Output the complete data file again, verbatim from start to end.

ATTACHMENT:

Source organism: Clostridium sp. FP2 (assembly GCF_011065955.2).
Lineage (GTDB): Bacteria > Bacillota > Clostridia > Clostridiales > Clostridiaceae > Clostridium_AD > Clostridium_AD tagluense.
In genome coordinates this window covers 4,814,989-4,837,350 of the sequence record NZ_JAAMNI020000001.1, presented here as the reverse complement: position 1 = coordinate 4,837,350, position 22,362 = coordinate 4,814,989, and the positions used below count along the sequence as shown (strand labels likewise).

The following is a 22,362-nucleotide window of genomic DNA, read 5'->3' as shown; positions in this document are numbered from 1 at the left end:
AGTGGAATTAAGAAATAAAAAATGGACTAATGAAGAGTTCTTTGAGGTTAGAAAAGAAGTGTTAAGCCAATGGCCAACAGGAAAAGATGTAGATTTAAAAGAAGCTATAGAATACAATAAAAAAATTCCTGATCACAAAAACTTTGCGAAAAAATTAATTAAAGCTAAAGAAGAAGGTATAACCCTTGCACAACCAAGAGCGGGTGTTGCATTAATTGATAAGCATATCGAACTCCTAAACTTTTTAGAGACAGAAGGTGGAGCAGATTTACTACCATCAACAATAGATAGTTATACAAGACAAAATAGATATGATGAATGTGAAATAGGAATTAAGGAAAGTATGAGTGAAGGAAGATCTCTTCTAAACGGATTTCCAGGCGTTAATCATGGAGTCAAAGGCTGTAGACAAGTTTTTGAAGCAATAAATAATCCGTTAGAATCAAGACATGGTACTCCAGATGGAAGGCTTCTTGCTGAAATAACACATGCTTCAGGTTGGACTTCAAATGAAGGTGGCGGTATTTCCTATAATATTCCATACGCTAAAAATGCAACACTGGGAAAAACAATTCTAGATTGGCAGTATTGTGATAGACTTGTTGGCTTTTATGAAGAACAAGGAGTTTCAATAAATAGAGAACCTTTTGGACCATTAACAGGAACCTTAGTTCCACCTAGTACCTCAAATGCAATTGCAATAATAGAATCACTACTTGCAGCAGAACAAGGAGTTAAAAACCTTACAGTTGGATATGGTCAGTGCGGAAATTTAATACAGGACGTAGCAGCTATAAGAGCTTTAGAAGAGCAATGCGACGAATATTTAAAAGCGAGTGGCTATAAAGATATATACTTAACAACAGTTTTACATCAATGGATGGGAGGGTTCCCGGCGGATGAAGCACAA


Source organism: Clostridium sp. FP2 (assembly GCF_011065955.2).
Lineage (GTDB): Bacteria > Bacillota > Clostridia > Clostridiales > Clostridiaceae > Clostridium_AD > Clostridium_AD tagluense.
In genome coordinates this window covers 4,814,989-4,837,350 of the sequence record NZ_JAAMNI020000001.1, presented here as the reverse complement: position 1 = coordinate 4,837,350, position 22,362 = coordinate 4,814,989, and the positions used below count along the sequence as shown (strand labels likewise).

The following is a 22,362-nucleotide window of genomic DNA, read 5'->3' as shown; positions in this document are numbered from 1 at the left end:
AGTGGAATTAAGAAATAAAAAATGGACTAATGAAGAGTTCTTTGAGGTTAGAAAAGAAGTGTTAAGCCAATGGCCAACAGGAAAAGATGTAGATTTAAAAGAAGCTATAGAATACAATAAAAAAATTCCTGATCACAAAAACTTTGCGAAAAAATTAATTAAAGCTAAAGAAGAAGGTATAACCCTTGCACAACCAAGAGCGGGTGTTGCATTAATTGATAAGCATATCGAACTCCTAAACTTTTTAGAGACAGAAGGTGGAGCAGATTTACTACCATCAACAATAGATAGTTATACAAGACAAAATAGATATGATGAATGTGAAATAGGAATTAAGGAAAGTATGAGTGAAGGAAGATCTCTTCTAAACGGATTTCCAGGCGTTAATCATGGAGTCAAAGGCTGTAGACAAGTTTTTGAAGCAATAAATAATCCGTTAGAATCAAGACATGGTACTCCAGATGGAAGGCTTCTTGCTGAAATAACACATGCTTCAGGTTGGACTTCAAATGAAGGTGGCGGTATTTCCTATAATATTCCATACGCTAAAAATGCAACACTGGGAAAAACAATTCTAGATTGGCAGTATTGTGATAGACTTGTTGGCTTTTATGAAGAACAAGGAGTTTCAATAAATAGAGAACCTTTTGGACCATTAACAGGAACCTTAGTTCCACCTAGTACCTCAAATGCAATTGCAATAATAGAATCACTACTTGCAGCAGAACAAGGAGTTAAAAACCTTACAGTTGGATATGGTCAGTGCGGAAATTTAATACAGGACGTAGCAGCTATAAGAGCTTTAGAAGAGCAATGCGACGAATATTTAAAAGCGAGTGGCTATAAAGATATATACTTAACAACAGTTTTACATCAATGGATGGGAGGGTTCCCGGCGGATGAAGCACAA